Is January a slow news month? Not if Sonos’ legal team has anything to do with it. The company is suing Google alleging infringement of five patents, and as the New York Times explained, is seeking financial damages but also a ban on the sale of Google’s smart speakers, smartphones AND laptops in the US. What’s more, Sonos is also targeting its ire at Amazon but (per the article) “decided to sue only Google because they couldn’t risk battling two tech giants in court at once”.

The NYT explains the long road that has taken the companies to this point, including Sonos’ partnerships with Google and Amazon that involved sharing details of its technology and upcoming hardware, and its belief now that they may have infringed around 100 of its patents, even if only five are cited in the Google lawsuit. “Google has been blatantly and knowingly copying our patented technology. Despite our repeated and extensive efforts over the last few years, Google has not shown any willingness to work with us on a mutually beneficial solution. We’re left with no choice but to litigate,” said Sonos CEO Patrick Spence.

Both Google and Amazon have responded with their own statements. “We are disappointed that Sonos brought these lawsuits instead of continuing negotiations in good faith. We dispute these claims and will defend them vigorously,” was Google’s spokesperson’s statement. Amazon is flatly denying the claims, meanwhile. “The Echo family of devices and our multiroom music technology were developed independently by Amazon,” said its spokesperson.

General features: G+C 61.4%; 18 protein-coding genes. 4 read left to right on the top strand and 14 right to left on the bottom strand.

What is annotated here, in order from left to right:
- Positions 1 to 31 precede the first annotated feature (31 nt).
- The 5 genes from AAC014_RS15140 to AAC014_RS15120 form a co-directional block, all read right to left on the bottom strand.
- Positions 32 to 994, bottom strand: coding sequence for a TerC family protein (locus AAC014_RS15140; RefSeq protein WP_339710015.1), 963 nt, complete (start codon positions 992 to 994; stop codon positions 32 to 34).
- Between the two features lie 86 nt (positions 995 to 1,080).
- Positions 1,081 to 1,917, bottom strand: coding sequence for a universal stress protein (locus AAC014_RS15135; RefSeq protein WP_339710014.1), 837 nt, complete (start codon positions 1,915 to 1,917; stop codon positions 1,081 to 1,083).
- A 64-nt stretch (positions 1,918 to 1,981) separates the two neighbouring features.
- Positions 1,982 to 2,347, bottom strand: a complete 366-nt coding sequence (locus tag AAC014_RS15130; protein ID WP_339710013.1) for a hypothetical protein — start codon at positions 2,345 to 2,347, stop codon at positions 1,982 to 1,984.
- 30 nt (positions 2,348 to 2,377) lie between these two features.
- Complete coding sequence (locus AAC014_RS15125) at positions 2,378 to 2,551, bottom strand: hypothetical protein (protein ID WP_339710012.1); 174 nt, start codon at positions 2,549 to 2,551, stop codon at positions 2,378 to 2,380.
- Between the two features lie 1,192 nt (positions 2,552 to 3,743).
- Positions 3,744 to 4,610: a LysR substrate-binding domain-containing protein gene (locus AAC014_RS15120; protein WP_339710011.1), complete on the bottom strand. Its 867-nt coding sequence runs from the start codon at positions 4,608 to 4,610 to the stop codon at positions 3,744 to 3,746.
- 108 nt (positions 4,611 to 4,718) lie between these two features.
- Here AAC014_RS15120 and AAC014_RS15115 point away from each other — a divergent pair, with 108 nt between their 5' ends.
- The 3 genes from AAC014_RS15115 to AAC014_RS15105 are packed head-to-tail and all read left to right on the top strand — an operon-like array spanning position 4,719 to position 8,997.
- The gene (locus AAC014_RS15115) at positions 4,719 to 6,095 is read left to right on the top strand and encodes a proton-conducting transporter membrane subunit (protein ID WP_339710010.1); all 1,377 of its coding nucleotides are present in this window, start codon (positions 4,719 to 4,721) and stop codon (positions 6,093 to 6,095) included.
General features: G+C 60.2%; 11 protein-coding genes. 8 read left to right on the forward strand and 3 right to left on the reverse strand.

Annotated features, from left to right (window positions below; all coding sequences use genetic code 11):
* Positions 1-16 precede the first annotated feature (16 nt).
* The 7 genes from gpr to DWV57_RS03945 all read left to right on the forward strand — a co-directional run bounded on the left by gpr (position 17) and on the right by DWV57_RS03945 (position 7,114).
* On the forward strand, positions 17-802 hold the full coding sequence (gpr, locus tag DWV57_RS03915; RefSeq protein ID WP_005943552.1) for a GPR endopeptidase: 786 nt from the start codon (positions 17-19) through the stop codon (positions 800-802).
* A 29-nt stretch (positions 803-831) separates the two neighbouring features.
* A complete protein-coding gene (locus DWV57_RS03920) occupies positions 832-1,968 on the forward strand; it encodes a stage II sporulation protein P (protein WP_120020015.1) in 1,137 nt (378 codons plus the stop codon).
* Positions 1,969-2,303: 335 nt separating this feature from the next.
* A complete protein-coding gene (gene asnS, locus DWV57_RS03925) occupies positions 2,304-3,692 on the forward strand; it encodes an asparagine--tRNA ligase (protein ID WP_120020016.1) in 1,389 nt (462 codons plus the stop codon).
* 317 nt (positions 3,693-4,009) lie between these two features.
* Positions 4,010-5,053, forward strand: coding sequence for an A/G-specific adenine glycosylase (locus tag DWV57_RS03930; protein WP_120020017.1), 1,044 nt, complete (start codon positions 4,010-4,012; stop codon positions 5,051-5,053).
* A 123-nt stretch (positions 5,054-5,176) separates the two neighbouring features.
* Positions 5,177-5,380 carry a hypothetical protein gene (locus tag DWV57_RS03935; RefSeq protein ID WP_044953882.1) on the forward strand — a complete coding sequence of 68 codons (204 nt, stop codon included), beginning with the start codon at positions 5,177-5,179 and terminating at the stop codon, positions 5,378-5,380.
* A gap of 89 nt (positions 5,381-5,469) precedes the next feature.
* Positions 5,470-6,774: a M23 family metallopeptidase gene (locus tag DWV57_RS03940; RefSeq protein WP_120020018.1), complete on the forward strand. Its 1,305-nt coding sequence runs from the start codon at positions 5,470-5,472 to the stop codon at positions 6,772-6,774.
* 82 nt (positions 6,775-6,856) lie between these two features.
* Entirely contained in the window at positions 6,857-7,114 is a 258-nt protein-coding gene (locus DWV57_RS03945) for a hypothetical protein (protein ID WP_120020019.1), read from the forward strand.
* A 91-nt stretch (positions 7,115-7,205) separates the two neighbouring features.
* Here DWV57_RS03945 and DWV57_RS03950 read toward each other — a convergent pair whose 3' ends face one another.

This dispute is about more than just alleged patent infringement, though. It’s the latest battle that raises important questions about the competition between the biggest technology companies – and the impact on smaller firms trying to work with several of them. Spotify, for one, will be poring over the details of Sonos’ complaint, including its claims that Google and Amazon hampered its strategy of trying to support multiple voice assistants in the same smart speaker. Those are claims that politicians and regulators in the US (and beyond) will be keen to hear more about.

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Stuart Dredge

Music Ally's Head of Insight

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